Approach 3: The Enterprise MDM System

The third approach MDM is to create a centralized database that holds the master version of all attributes of a given object along with the interface functions needed to tie this master data back to the transaction systems. In other words, the master database serves as the data store of record for all participating transaction processes. Rather than having each system maintain its own customer data, transaction systems all create, query and update attributes in the centralized MDM. The user-facing portion of each system must first identify the exact customer or product involved in a given transaction and obtain its unique key from the MDM. The MDM must keep all attributes that are (or might be) required by more than one system and must also allow each system to define its own custom attributes. In addition, master data systems must have standard APIs available to all client systems (see "Approach 3: The Enterprise MDM System).

The Enterprise MDM does not solve the problem of disparate data by itself. One system can define an attribute that is the equivalent of an already existing attribute. The data steward must be responsible for each master data object, and he or she will have cross-system responsibility for uniquely defining each attribute and monitoring the usage of those attributes. As Kimball Group has long espoused, strong, centralized data governance is the mandatory foundation for successfully creating information that's conformed across the enterprise.

This single, centralized database is obviously the ideal solution, but it requires every transaction system that shares data to give up ownership of shared data sets. This is not trivial because it requires rewriting core parts of each system, or at least redirecting the data requests to the external MDM system. On the other hand, the Enterprise MDM is the ideal place to start a service oriented architecture (SOA) deployment because a large number of clients could take advantage of the obvious reusability of the service. From what we've seen, far fewer than 10 percent of organizations have an Enterprise MDM system in place.

Four Steps Toward MDM

Regardless of how far you go towards creating an Enterprise MDM, there are several common steps you need to take:

Set up a data governance function. First, create a permanent data governance function that includes, or is managed by, the business side. This group must drive agreement on names, definitions, systems of record and business rules for every entity and attribute in question. Create an organizational process for ongoing review and enforcement to ensure correct usage and appropriate sharing of data.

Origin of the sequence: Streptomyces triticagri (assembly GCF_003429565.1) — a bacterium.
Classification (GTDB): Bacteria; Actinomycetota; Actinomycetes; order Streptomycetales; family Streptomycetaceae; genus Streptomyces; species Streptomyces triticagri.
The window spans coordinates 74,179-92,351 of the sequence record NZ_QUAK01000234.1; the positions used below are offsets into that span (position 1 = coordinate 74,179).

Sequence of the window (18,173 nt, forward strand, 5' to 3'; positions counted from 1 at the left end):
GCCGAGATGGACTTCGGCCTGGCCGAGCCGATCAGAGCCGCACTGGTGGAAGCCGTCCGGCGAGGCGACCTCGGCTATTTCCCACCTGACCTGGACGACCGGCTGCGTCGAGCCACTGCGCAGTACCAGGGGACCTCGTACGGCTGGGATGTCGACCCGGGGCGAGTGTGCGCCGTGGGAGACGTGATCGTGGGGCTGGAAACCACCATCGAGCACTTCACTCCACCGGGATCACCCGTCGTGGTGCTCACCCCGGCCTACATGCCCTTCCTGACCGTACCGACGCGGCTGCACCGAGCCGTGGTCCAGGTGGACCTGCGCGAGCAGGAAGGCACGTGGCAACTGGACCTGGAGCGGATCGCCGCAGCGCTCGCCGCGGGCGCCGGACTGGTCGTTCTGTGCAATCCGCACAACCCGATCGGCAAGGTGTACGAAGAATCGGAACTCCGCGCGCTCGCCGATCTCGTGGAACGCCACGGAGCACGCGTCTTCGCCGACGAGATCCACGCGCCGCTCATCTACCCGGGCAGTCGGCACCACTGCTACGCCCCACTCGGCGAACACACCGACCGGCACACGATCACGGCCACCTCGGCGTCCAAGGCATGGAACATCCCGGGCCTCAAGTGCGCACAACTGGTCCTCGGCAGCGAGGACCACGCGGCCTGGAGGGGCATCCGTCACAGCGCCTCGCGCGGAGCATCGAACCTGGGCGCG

Integrate existing data. You must take a first pass at integrating data from the various sources in the organization. This may be fairly simple for some attributes, like Product Category, once the business rules are defined. However, it is a massive effort if you need to match and deduplicate more complex entities such as Customer. You will never be 100 percent right. Remember that the resulting integrated data must be maintained. If this is as far as you get, consider yourself above average.

Work toward the ideal. Rewriting existing systems and reworking business processes to use the master data system rather than local data sets is a massive undertaking. The organization must be committed to correcting the problem at the source. This effort involves data governance resources, development resources, purchased software and an overall redesign of the core systems and the development process.

Enlist others. If you are getting no help from the larger organization, remember that the results of integration have value to downstream systems such as CRM and Customer Service. Try to enlist them in the fight for creating an integration hub or enterprise MDM system. All organizations should have a data stewardship function to define shared data elements and monitor their usage. You should also be practice MDM in the form of creating conformed dimensions in the data warehouse ETL process. Beyond this, the organization should be working on moving the MDM function upstream into the operational systems, initially as an integration hub, and ultimately as an enterprise master data management system.

Warren Thornthwaite is a member of the Kimball Group, teaches at Kimball University and is coauthor of The Microsoft Data Warehouse Toolkit (Wiley, 2006) and The Data Warehouse Lifecycle Toolkit (Wiley, 1998). Write to him at [email protected].